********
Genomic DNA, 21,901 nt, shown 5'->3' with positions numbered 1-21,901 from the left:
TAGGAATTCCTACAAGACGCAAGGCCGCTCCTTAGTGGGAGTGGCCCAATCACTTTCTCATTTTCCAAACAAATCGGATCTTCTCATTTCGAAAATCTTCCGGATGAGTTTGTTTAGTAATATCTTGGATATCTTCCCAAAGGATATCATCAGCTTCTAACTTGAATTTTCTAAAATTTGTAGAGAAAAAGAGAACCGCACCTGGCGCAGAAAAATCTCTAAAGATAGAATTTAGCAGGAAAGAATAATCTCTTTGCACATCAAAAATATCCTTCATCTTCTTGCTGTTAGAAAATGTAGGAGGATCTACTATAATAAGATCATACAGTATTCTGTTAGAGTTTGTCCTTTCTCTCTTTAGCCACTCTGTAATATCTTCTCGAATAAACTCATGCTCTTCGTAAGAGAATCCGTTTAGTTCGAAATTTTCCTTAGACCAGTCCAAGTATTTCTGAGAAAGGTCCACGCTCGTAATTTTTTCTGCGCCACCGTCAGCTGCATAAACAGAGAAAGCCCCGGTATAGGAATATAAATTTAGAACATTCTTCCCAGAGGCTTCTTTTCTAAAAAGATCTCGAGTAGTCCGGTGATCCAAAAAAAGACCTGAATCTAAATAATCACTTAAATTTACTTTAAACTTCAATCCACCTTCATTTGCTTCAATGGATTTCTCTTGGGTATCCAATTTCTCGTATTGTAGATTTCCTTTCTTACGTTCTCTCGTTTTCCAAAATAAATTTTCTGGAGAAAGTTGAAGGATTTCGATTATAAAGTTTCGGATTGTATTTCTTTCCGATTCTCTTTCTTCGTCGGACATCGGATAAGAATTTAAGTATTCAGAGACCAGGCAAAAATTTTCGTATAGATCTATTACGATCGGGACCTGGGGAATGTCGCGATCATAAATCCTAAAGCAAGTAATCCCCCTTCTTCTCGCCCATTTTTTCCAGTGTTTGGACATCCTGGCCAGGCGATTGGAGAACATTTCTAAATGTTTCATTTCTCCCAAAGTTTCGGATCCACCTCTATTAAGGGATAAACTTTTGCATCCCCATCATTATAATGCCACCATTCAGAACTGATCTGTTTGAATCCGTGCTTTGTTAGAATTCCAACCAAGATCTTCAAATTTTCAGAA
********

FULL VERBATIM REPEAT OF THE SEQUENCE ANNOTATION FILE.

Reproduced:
Genomic DNA, 21,901 nt, shown 5'->3' with positions numbered 1-21,901 from the left:
TAGGAATTCCTACAAGACGCAAGGCCGCTCCTTAGTGGGAGTGGCCCAATCACTTTCTCATTTTCCAAACAAATCGGATCTTCTCATTTCGAAAATCTTCCGGATGAGTTTGTTTAGTAATATCTTGGATATCTTCCCAAAGGATATCATCAGCTTCTAACTTGAATTTTCTAAAATTTGTAGAGAAAAAGAGAACCGCACCTGGCGCAGAAAAATCTCTAAAGATAGAATTTAGCAGGAAAGAATAATCTCTTTGCACATCAAAAATATCCTTCATCTTCTTGCTGTTAGAAAATGTAGGAGGATCTACTATAATAAGATCATACAGTATTCTGTTAGAGTTTGTCCTTTCTCTCTTTAGCCACTCTGTAATATCTTCTCGAATAAACTCATGCTCTTCGTAAGAGAATCCGTTTAGTTCGAAATTTTCCTTAGACCAGTCCAAGTATTTCTGAGAAAGGTCCACGCTCGTAATTTTTTCTGCGCCACCGTCAGCTGCATAAACAGAGAAAGCCCCGGTATAGGAATATAAATTTAGAACATTCTTCCCAGAGGCTTCTTTTCTAAAAAGATCTCGAGTAGTCCGGTGATCCAAAAAAAGACCTGAATCTAAATAATCACTTAAATTTACTTTAAACTTCAATCCACCTTCATTTGCTTCAATGGATTTCTCTTGGGTATCCAATTTCTCGTATTGTAGATTTCCTTTCTTACGTTCTCTCGTTTTCCAAAATAAATTTTCTGGAGAAAGTTGAAGGATTTCGATTATAAAGTTTCGGATTGTATTTCTTTCCGATTCTCTTTCTTCGTCGGACATCGGATAAGAATTTAAGTATTCAGAGACCAGGCAAAAATTTTCGTATAGATCTATTACGATCGGGACCTGGGGAATGTCGCGATCATAAATCCTAAAGCAAGTAATCCCCCTTCTTCTCGCCCATTTTTTCCAGTGTTTGGACATCCTGGCCAGGCGATTGGAGAACATTTCTAAATGTTTCATTTCTCCCAAAGTTTCGGATCCACCTCTATTAAGGGATAAACTTTTGCATCCCCATCATTATAATGCCACCATTCAGAACTGATCTGTTTGAATCCGTGCTTTGTTAGAATTCCAACCAAGATCTTCAAATTTTCAGAA